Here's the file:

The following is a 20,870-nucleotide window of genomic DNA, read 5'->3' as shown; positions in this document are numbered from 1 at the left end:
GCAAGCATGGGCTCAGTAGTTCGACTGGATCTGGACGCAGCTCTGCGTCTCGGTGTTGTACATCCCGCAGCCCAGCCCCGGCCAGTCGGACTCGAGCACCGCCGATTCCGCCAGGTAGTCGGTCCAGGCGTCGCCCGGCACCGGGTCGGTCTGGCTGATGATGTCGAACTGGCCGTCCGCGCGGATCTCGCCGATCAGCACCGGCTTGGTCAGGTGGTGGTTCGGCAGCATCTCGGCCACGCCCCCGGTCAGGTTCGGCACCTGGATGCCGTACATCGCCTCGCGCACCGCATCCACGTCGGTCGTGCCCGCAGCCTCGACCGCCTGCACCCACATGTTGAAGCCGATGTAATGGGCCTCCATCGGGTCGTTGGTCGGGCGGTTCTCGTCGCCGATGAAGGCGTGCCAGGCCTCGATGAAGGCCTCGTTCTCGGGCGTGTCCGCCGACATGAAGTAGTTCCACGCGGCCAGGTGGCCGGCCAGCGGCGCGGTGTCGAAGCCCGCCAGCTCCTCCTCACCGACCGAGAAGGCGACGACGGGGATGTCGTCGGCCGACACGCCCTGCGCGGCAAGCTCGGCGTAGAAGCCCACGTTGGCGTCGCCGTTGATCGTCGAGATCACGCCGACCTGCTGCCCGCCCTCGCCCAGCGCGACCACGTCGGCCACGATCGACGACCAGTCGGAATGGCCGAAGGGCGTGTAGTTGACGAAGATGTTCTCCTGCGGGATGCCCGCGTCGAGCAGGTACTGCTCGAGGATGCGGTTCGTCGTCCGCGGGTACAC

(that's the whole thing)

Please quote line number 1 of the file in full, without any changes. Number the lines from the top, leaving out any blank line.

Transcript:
The following is a 20,870-nucleotide window of genomic DNA, read 5'->3' as shown; positions in this document are numbered from 1 at the left end: